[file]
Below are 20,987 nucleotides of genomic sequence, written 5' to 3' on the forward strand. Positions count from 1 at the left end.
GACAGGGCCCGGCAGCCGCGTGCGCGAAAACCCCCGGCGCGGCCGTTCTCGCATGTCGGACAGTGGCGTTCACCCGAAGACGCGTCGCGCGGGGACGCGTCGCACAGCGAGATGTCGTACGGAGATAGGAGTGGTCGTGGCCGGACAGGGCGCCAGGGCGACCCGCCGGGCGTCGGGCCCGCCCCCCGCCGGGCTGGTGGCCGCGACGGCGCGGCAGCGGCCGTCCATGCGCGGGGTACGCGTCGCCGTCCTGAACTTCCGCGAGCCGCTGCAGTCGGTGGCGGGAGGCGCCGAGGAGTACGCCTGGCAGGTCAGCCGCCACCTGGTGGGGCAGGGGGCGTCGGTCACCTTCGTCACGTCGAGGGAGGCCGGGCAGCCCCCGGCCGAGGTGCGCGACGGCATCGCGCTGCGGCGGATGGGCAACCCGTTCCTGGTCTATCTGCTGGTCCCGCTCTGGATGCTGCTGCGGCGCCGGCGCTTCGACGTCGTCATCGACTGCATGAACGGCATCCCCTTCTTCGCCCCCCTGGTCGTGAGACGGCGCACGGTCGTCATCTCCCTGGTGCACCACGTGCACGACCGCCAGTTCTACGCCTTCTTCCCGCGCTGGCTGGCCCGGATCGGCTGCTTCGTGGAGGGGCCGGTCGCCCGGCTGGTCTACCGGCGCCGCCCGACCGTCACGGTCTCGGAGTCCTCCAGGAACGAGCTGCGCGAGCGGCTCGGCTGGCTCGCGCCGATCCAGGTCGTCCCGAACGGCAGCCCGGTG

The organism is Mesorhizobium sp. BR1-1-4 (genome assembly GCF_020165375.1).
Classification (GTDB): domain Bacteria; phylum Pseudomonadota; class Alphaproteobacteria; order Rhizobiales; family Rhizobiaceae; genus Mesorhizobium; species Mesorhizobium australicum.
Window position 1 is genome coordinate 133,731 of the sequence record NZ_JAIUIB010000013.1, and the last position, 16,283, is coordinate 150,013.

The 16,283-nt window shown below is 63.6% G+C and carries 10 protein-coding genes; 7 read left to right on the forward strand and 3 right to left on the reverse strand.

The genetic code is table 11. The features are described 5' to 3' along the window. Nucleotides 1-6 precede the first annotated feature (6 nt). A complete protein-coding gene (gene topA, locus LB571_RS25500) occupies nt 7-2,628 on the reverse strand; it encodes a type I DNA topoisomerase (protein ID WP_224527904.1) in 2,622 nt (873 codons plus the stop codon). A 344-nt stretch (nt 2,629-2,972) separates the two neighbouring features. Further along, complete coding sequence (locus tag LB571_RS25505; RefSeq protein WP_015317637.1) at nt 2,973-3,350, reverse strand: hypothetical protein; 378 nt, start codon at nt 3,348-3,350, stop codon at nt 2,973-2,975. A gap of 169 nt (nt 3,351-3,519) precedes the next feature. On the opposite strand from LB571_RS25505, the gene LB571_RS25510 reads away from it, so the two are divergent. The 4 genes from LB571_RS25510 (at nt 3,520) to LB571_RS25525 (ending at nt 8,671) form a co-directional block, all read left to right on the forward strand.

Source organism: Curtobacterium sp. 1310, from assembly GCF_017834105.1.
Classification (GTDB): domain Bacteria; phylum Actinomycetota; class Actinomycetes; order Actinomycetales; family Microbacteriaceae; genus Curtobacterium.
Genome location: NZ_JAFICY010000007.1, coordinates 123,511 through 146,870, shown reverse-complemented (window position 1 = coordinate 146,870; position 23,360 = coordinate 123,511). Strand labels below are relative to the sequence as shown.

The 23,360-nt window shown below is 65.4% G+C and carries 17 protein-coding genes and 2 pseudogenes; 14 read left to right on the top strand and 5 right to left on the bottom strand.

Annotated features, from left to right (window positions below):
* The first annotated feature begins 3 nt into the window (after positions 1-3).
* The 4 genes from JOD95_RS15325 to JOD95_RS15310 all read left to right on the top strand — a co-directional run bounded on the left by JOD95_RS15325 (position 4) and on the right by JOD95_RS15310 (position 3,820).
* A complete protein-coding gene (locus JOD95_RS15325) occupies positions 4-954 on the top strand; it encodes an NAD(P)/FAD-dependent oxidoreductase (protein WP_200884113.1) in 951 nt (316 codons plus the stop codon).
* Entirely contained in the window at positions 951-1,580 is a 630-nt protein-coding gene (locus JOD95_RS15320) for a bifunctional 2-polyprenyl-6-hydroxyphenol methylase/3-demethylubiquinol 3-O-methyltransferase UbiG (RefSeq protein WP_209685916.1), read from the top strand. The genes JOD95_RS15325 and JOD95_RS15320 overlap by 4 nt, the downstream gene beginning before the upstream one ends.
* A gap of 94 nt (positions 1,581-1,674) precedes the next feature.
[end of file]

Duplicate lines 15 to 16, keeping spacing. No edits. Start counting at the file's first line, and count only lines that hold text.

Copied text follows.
* A complete protein-coding gene (locus JOD95_RS15325) occupies positions 4-954 on the top strand; it encodes an NAD(P)/FAD-dependent oxidoreductase (protein WP_200884113.1) in 951 nt (316 codons plus the stop codon).
* Entirely contained in the window at positions 951-1,580 is a 630-nt protein-coding gene (locus JOD95_RS15320) for a bifunctional 2-polyprenyl-6-hydroxyphenol methylase/3-demethylubiquinol 3-O-methyltransferase UbiG (RefSeq protein WP_209685916.1), read from the top strand. The genes JOD95_RS15325 and JOD95_RS15320 overlap by 4 nt, the downstream gene beginning before the upstream one ends.